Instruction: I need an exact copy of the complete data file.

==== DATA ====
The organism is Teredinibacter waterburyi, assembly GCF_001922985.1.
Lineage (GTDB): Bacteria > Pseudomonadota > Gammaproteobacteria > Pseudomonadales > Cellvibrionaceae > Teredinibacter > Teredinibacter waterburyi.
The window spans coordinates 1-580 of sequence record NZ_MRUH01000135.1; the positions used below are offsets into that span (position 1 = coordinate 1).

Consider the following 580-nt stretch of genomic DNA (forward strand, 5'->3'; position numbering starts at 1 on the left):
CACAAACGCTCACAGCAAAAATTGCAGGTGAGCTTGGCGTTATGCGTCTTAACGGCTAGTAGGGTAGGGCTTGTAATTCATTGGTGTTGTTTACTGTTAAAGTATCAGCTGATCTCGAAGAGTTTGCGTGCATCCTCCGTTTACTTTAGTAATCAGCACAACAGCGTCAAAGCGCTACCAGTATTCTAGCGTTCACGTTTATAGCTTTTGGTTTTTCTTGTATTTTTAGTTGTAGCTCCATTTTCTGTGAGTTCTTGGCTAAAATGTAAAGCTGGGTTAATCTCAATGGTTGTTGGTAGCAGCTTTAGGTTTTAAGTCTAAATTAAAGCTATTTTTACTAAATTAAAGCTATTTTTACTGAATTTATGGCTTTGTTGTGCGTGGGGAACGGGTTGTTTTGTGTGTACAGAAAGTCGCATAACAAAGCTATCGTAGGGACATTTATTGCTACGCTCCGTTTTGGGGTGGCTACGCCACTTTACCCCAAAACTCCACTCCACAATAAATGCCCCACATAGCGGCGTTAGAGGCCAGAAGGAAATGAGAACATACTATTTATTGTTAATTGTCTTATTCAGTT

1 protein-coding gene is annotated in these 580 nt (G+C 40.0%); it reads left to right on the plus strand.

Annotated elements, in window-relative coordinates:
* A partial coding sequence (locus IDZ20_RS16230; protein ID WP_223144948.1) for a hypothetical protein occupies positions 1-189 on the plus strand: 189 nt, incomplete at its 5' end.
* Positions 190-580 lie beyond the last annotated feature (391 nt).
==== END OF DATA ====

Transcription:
The organism is Teredinibacter waterburyi, assembly GCF_001922985.1.
Lineage (GTDB): Bacteria > Pseudomonadota > Gammaproteobacteria > Pseudomonadales > Cellvibrionaceae > Teredinibacter > Teredinibacter waterburyi.
The window spans coordinates 1-580 of sequence record NZ_MRUH01000135.1; the positions used below are offsets into that span (position 1 = coordinate 1).

Consider the following 580-nt stretch of genomic DNA (forward strand, 5'->3'; position numbering starts at 1 on the left):
CACAAACGCTCACAGCAAAAATTGCAGGTGAGCTTGGCGTTATGCGTCTTAACGGCTAGTAGGGTAGGGCTTGTAATTCATTGGTGTTGTTTACTGTTAAAGTATCAGCTGATCTCGAAGAGTTTGCGTGCATCCTCCGTTTACTTTAGTAATCAGCACAACAGCGTCAAAGCGCTACCAGTATTCTAGCGTTCACGTTTATAGCTTTTGGTTTTTCTTGTATTTTTAGTTGTAGCTCCATTTTCTGTGAGTTCTTGGCTAAAATGTAAAGCTGGGTTAATCTCAATGGTTGTTGGTAGCAGCTTTAGGTTTTAAGTCTAAATTAAAGCTATTTTTACTAAATTAAAGCTATTTTTACTGAATTTATGGCTTTGTTGTGCGTGGGGAACGGGTTGTTTTGTGTGTACAGAAAGTCGCATAACAAAGCTATCGTAGGGACATTTATTGCTACGCTCCGTTTTGGGGTGGCTACGCCACTTTACCCCAAAACTCCACTCCACAATAAATGCCCCACATAGCGGCGTTAGAGGCCAGAAGGAAATGAGAACATACTATTTATTGTTAATTGTCTTATTCAGTT

1 protein-coding gene is annotated in these 580 nt (G+C 40.0%); it reads left to right on the plus strand.

Annotated elements, in window-relative coordinates:
* A partial coding sequence (locus IDZ20_RS16230; protein ID WP_223144948.1) for a hypothetical protein occupies positions 1-189 on the plus strand: 189 nt, incomplete at its 5' end.
* Positions 190-580 lie beyond the last annotated feature (391 nt).